The Truth About Humidors

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The Truth About Humidors

As with cigars themselves, there's a lot of pomp and ceremony around humidors. So let's get the facts straight.

Firstly, what exactly is a humidor? Well, that's the easy question. A humidor is any cigar storage unit that regulates internal humidity. They're used to keep your cigars fresh and pest-free.

A much more difficult question is, what constitutes a QUALITY humidor? That's what I'm going to talk about in this article.

There are basically 6 things you need to consider when choosing a humidor:

1. Materials

2. Workmanship

3. Functionality

4. Size

5. Shape & Design

6. Cost

Materials

Don't short-change yourself on quality. The materials used in your humidor are one of two factors most likely to influence its effectiveness (the other being workmanship).

As a rule of thumb, go with mahogany. Many other timbers are suitable too, but mahogony's the standard because it's un-reactive in most conditions, so it won't warp.

When it comes to interior lining, the best material is Spanish Cedar. It's absorbent, so it regulates at 60%-70% along with your cigars, and beetles hate its bitter taste, so it discourages infestations. What's more, it will give your cigars a slightly spicy flavor - a taste prized by most cigar-lovers. Note that you don't actually NEED a Spanish Cedar lining; just don't use Western, Red or any other aromatic Cedar, as they'll ruin the flavor of your cigars.

Also, make sure you choose a humidor with thick walls and base - at least 5/8" - all sealed. This ensures it has a good buffer against outside ambient conditions, and significantly reduces the chances of warping. A heavy lid also helps maintain a tight seal.

Workmanship

Quality workmanship is a must. Without a tight lid seal, snug corner joints and a perfect hinge installation, the internal environment of your humidor will be compromised. In fact, it'll probably be completely ineffective, allowing your prize cigars to deteriorate long before their time.

Functionality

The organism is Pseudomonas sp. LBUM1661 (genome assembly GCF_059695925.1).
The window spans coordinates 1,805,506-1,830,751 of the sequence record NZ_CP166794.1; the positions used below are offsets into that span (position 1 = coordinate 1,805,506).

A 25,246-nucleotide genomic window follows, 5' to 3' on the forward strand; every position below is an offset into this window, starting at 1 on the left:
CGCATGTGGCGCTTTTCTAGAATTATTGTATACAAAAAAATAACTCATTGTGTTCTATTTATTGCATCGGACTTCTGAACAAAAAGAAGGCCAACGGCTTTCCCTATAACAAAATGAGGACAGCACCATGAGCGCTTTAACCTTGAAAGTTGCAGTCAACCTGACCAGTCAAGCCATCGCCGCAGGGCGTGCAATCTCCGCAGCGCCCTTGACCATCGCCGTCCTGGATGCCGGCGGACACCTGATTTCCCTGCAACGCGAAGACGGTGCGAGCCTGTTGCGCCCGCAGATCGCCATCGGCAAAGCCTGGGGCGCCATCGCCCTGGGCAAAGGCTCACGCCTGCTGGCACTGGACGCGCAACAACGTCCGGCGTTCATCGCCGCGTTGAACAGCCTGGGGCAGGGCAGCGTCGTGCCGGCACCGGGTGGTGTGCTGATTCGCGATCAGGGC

Of course, when you love your cigars, your humidor has to be usable. One feature to look out for is a lift-out tray with movable dividers. This will help you organize your cigars and make it easier to get at them. And also make sure the lid doesn't overbalance the whole unit when opened (some of heavier lids may do this).

A lock isn't a bad idea either. Even if it's just for peace of mind. You have a lot tied up in your cigars, both emotionally and financially. You're keeping them safe from the elements, why not keep them safe from sticky fingers, too? Just make sure you always have a spare key somewhere safe (and memorable). The last thing you want is to have to ruin your beautifully crafted humidor by forcing entry.

Oh, and make sure there's enough room in the lid for the humidifying device you're going to use.

Size

Most humidors will advertise their capacity in terms of number of cigars held. But remember, they're usually referring to Corona or Corona Extra sized cigars. If you're a fan of a larger format, you might not fit as many as advertised. In either case, it's always a good idea to buy a humidor that's a little bigger than you think you'll need. Once you start using it, you'll love it, and it won't take you long to fill it. (It's just one more excuse to buy more cigars!)

Shape & Design

Humidors come in all shapes, sizes and colors, from classic, conservative and dignified to wild and exotic. Fortunately, style's one thing you can go to town on. The shape (and overall design and appearance) you choose really comes down to personal taste. Assuming it's made well, from quality materials, as discussed above, shapes and designs won't impact effectiveness.

Cost

Don't be tempted to settle for a cheap humidor, because cheap is what you'll get. The effectiveness of humidors rests heavily on materials and workmanship, so it only comes at a price. That price? $300+ for a 150+ cigar humidor.

If that's more than you can afford, I recommend waiting 'til you can afford it, rather than settling for second-best. Instead, perhaps you can make do with a 'tupperdor' or 'igloodor'. It'll be much cheaper than a quality humidor, and far easier to stabilize than a cheap one.

Conclusion

You don't settle for second-best in cigars, so don't compromise on your humidor either. Quality comes at a price, so humidors are best viewed as an investment, not a cost. And for any cigar lover, the ROI of a good one is significant.

Rate this article:
Current rating: (29 votes)
Robin
Hey, great site. As to the humidors...make your own. It's no big deal.
Google it. There's some great home-made designs out there.
Will someone tell me, how much does a six inch cigar weigh, please.
Peter Brown
Choice of resources is always the first reflection in selecting a good humidor. Nice blog, thanks for sharing.
http://lacasadelhabano-brussels.be/en/46-humidors
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